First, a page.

In the sport of Pickleball, like most sports, we all want to know the secret ingredient, or the fancy spin technique, or the power hitting and smashing, that it will take to win. As I watch players in our league play week in and week out, I can't help but notice the teams that are winning. They play a consistent, patient game. Meaning they keep the ball in play and are consistently getting the ball over the net until their opponents make an error. I have also noticed this in my own game as I have played throughout the years. I can try to get more spin, but it goes in the net, or try and place that ball right on the line, but the ball goes out. I am just beating myself when I do this, and helping my opponents win. Hey wait, I want to be the winner here!
So I took to the internet to see if there was any statistical data to support my experiences and assumptions on making errors. I found a study Noel White conducted on this very subject in his Summary of 2012 & 2013 Tournament Play Research. When you look at the data there is one thing that winning teams are doing the majority of the time, and it isn't anything fancy or secret.
"70% of the time winning teams have less unforced errors (many times significantly less) than the losing teams."
Noel describes in his study that "An unforced error in my research is - - any ball that is hit right to the individual and he/she has an easy opportunity to do anything they choose to in the return hit because they do not have to move much, lean, reach, etc. to hit the return AND the individual hits the ball into the net or hits it out.
Note: unforced errors at the 4.0+ level of play may be considered a forced error at a lower level of play. A 4.0 – 5.0 level player is capable of fully handling a hit to them with some pace, spin and even requiring a moderate arm extension as an “easy” return. However that same kind of hit coming at a 3.0 - 3.5 level player would not be considered a candidate for an unforced error (if hit out or into the net) because the ball is not an “easy” return hit at this level of play."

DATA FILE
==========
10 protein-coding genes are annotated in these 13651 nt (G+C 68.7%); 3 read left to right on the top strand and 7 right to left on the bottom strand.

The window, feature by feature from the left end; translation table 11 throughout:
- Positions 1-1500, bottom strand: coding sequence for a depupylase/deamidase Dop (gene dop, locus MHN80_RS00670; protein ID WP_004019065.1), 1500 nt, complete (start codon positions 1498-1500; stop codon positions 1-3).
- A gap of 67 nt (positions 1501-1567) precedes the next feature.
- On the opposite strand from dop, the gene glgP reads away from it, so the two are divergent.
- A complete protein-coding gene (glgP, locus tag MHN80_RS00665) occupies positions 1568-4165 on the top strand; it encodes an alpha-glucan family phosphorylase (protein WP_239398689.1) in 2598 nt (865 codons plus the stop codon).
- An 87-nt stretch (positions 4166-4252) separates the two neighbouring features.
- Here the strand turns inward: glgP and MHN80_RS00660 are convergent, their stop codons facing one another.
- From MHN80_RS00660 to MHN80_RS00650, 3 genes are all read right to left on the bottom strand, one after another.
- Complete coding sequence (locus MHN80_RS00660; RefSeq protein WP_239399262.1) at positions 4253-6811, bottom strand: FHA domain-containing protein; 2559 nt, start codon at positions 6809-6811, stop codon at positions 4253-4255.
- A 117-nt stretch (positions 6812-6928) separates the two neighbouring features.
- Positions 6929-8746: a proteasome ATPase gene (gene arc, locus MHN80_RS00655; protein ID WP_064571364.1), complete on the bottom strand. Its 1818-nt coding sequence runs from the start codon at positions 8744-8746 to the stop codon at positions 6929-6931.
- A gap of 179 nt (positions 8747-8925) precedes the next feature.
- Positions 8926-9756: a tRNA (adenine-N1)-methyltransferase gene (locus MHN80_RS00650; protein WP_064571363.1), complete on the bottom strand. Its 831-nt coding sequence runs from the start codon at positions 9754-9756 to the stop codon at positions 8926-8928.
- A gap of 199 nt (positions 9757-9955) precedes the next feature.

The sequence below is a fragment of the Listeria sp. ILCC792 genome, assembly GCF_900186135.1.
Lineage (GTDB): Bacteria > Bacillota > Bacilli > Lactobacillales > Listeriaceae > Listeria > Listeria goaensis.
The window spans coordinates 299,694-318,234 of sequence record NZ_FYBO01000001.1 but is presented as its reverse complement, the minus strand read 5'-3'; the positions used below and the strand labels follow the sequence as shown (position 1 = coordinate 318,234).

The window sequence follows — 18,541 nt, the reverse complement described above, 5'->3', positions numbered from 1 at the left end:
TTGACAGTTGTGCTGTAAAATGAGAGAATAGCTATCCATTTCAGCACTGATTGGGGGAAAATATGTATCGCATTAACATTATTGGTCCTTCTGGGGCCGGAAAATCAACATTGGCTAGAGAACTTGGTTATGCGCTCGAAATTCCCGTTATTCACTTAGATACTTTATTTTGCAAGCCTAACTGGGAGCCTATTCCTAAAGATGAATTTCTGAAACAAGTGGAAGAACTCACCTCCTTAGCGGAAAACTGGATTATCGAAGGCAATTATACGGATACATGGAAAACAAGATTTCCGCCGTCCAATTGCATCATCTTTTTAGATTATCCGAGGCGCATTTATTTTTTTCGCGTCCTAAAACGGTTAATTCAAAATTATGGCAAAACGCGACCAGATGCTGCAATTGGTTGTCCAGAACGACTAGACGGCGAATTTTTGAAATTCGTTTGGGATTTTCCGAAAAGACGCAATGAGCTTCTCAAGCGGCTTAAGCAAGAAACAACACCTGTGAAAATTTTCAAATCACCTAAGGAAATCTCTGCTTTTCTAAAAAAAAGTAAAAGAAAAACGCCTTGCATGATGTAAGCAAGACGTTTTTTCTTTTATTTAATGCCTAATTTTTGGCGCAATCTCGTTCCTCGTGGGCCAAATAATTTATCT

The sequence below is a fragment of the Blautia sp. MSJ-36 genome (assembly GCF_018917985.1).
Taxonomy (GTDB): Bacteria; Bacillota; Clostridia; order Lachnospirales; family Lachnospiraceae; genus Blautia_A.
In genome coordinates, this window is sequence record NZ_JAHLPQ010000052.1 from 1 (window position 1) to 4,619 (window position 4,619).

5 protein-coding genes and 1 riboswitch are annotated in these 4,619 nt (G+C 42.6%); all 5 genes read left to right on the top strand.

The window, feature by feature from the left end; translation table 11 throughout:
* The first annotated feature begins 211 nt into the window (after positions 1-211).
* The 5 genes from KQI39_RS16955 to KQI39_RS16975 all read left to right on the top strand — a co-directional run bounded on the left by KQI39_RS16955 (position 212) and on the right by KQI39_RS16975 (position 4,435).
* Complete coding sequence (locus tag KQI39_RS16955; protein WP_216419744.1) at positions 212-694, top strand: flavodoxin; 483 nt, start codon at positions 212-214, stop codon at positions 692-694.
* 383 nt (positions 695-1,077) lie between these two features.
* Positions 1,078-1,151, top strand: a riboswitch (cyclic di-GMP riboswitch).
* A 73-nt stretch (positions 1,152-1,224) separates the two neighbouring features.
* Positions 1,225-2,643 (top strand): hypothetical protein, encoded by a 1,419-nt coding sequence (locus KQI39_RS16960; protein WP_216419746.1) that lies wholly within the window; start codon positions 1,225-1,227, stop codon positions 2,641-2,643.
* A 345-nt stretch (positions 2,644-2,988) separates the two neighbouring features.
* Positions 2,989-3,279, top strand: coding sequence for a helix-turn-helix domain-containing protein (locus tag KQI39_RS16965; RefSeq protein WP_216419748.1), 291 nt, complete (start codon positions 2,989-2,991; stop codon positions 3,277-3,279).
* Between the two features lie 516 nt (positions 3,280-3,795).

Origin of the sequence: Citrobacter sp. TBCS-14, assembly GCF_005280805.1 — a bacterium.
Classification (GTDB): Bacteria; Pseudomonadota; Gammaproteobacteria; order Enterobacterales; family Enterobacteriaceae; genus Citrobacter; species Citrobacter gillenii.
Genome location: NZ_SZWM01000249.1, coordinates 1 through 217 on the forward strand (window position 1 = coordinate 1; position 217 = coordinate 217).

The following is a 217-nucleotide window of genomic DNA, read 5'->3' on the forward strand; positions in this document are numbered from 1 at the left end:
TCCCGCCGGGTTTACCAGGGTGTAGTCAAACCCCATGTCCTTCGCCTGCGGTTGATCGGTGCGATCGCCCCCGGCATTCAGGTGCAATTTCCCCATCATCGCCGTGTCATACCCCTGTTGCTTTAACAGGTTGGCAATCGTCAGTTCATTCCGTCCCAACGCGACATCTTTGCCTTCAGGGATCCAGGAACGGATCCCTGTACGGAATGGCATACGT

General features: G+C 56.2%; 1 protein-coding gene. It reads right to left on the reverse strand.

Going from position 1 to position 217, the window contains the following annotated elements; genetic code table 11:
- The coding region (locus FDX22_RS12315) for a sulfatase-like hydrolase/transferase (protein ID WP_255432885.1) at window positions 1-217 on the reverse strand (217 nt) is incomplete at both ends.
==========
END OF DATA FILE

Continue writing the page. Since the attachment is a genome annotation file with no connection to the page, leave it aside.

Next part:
It really is this simple. Reduce your unforced errors and you have a better chance of winning.
Furthermore, this study focused on higher skilled players, 4.0-5.0, stating that 28%-40% of total points scored are off of unforced errors. Based on the statistics from these higher level players, Noel guesses that in lower level play at least 50% or more of points scored are from unforced errors. Half or more of the points scored in a game are based on our own errors! Making it even more important in our recreational leagues and pickleball communities that reducing our unforced errors is key to winning.
The moral of the story...
Consistently keeping the ball in play is your best friend when playing pickleball. The team that is more consistently getting the ball over the net and into the court and avoiding the easy shots hit directly to your opponent, will be in the winning bracket more often. Let your opponents beat you, instead of beating yourself by giving away points with unforced errors.
Avoid trying to force those fancy spin shots that go into the net or get set-up for a slam, or whaling on the ball with those power shots that fly out or aiming at the line that always hits just outside the line and goes out. You are only defeating your team by creating unforced errors. Instead, practice being patient and consistent and keeping that ball in play. Get that ball over the net and into their court and let your opponents make the unforced errors. Statistics show that when you make less unforced errors than your opponents, you will be winning the majority of your matches!
Start taking a look at how you are playing and check-in with yourself and see when you are making your own unforced errors. It's no fun to lose to yourself! Let us know if you have noticed a difference after paying attention to your own play and how your patience and focus on consistency has helped your play.